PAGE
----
Discipline and grievances at work: draft ACAS guide consultation
Response by Thompsons Solicitors - July 2008
Thompsons is the UK’s most experienced firm of trade union, employment rights and personal injury lawyers. The firm has offices operating in England, Northern Ireland, Wales and Scotland. On employment and industrial relations issues it acts only for trade unions and their members. Thompsons represents the majority of UK trade unions and advises on the full range of employment rights issues through its specialist Employment Rights Unit.
Thompsons welcomes the publication of the draft ACAS code of practice on discipline and grievance.
Thompsons welcomes the repeal of the Dispute Resolution law and further welcomes the decision to issue a new Code of Practice to take account of that repeal. However, we are concerned that the draft Code suffers from a number of major defects. In summary these are:
- The Employment Bill currently before Parliament proposes to insert a new section 207A into TULRCA, to allow Employment Tribunals to adjust awards if either party has failed to comply with the new Code. However, the response of ACAS is to dilute the provisions of the pre-Dispute Resolution Code so as to weaken the impact of the proposed new section.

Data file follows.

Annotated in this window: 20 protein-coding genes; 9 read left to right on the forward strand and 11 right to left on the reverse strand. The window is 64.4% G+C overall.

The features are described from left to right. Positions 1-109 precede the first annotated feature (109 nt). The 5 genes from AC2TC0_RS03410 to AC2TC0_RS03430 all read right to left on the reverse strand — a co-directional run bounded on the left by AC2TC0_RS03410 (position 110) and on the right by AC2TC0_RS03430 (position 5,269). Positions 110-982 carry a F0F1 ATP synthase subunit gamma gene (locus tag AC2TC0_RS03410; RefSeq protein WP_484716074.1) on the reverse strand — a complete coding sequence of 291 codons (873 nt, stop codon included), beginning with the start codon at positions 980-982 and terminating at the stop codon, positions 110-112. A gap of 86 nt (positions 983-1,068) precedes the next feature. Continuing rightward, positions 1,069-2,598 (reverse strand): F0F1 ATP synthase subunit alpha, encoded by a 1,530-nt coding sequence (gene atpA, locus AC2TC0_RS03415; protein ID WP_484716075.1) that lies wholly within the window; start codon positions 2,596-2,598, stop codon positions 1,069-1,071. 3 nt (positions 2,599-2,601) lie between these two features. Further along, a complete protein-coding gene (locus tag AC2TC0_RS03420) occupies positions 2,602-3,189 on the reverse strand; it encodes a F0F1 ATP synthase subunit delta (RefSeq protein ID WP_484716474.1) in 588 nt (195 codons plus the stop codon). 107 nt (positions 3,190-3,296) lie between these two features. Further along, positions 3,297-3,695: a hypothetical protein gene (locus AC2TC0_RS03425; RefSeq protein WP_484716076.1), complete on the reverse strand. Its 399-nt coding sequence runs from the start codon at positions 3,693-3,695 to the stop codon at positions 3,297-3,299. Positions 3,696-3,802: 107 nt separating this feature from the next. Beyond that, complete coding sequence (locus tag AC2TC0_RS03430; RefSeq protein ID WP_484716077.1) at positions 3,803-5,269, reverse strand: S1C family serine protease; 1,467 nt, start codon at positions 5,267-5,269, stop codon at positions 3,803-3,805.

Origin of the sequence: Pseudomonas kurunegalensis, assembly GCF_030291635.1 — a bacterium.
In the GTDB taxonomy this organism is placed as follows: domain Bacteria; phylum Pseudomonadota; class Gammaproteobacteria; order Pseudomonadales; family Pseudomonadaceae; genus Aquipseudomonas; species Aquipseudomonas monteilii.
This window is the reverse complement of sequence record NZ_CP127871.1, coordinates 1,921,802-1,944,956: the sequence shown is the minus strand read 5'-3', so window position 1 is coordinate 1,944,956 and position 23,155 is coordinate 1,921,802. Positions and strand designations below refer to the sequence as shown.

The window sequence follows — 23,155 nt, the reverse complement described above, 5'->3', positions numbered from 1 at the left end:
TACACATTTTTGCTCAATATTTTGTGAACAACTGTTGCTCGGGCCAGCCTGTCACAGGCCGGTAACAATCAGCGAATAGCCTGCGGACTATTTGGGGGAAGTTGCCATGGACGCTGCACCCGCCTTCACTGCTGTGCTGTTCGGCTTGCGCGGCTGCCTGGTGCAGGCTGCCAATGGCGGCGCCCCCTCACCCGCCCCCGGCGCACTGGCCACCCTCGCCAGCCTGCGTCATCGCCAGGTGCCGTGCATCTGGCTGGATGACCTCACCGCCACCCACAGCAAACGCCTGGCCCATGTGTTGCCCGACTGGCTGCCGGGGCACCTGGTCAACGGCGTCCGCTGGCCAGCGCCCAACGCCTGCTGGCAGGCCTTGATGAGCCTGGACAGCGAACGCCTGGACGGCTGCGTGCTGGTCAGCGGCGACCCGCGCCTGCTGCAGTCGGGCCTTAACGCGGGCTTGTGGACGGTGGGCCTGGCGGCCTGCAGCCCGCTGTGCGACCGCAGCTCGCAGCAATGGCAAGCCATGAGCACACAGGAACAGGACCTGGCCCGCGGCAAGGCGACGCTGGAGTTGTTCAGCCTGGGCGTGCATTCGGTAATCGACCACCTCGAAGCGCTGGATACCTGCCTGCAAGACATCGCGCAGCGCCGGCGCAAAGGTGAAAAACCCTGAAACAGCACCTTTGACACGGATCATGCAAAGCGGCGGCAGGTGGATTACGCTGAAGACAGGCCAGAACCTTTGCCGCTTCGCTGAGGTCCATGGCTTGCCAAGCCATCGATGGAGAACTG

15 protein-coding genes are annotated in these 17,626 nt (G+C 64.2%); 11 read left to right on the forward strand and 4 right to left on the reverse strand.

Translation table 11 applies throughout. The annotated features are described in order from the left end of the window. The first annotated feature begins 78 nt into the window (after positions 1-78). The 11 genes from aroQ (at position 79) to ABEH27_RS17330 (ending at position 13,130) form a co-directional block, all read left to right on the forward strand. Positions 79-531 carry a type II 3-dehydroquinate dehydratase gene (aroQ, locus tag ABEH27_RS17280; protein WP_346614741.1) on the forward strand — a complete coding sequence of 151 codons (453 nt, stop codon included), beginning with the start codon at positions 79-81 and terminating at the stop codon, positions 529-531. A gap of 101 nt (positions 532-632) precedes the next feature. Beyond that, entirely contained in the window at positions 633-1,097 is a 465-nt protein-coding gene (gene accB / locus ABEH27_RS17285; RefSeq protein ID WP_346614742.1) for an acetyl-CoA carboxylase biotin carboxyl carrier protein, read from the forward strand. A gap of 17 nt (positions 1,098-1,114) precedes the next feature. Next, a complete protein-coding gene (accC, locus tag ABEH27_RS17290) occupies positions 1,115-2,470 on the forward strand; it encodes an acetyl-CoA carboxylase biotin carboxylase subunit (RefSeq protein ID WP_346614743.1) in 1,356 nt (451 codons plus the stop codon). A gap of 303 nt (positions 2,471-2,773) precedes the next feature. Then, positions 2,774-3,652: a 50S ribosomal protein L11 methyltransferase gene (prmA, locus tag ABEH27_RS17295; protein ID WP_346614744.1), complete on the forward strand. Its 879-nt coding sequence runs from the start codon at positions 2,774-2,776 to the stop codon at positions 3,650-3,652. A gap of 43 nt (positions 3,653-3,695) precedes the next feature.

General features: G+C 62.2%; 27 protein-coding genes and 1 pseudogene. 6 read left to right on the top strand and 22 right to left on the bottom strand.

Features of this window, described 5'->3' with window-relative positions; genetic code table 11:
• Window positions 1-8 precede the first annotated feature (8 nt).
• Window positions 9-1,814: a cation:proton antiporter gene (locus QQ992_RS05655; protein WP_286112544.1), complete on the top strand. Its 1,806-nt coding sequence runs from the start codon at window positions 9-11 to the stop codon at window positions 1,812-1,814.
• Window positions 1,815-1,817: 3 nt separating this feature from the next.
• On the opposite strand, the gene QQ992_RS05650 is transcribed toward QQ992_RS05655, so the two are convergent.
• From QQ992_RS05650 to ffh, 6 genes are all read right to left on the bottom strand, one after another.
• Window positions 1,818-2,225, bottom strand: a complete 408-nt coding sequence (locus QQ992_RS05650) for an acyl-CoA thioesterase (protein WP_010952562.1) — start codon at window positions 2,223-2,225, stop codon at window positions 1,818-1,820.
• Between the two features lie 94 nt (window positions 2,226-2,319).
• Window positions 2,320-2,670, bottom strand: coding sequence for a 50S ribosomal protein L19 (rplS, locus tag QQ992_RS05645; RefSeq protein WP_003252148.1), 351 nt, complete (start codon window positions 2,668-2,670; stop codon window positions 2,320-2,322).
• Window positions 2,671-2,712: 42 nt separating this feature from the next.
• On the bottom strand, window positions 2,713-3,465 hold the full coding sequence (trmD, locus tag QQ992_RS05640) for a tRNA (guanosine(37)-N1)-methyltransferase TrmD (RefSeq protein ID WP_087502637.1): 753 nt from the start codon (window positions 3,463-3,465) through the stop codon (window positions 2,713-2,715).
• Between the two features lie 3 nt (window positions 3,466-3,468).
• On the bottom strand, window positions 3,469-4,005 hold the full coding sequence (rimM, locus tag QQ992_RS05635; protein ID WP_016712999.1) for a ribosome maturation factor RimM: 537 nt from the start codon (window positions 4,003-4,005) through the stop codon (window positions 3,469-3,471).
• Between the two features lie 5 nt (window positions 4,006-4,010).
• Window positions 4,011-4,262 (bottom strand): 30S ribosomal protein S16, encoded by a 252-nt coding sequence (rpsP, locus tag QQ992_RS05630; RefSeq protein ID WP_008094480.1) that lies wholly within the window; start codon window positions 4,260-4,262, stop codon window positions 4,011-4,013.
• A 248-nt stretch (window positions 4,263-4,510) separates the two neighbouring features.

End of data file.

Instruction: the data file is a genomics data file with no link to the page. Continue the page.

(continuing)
- The result is a draft Code that is more procedure than guidance. All previous Codes have advised employers on how to conduct their procedures. This draft concentrates on what the lowest level of procedures should be.
- This is especially true when considering how the Code might set fair standards for cases of alleged misconduct and poor performance. It is disappointing to note the almost complete absence of the heart in the current Code.
- Whereas previous Codes have provided vital instruction for all concerned and have helped Employment Tribunals and the Employment Appeal Tribunal by setting standards of fairness, the draft Code fails to do so.
- We appreciate that time and case law have moved on since the enactment of the Dispute Resolution procedures, but we are firmly of the view that the 2000 Code should have been the starting point for the draft.
- The decision to produce an abridged Code has produced a draft that comes close to replicating the low standards set by the Dispute Resolution procedures and abandons any attempt to influence workplace behaviour for the better.
- on occasions the draft Code positively advocates disciplinary action
Against that background, we now comment on the wording of the draft Code.
The code of practice
We are concerned at the recommendation for use of a third party to resolve problems, without any mention of safeguards for employees’ interests. Furthermore, the draft Code goes too far in asserting that recourse to an Employment Tribunal “should only be a last resort”. There are many cases where that is the employee’s only realistic option of obtaining redress, especially since it is the employer that monopolises the decision-making process.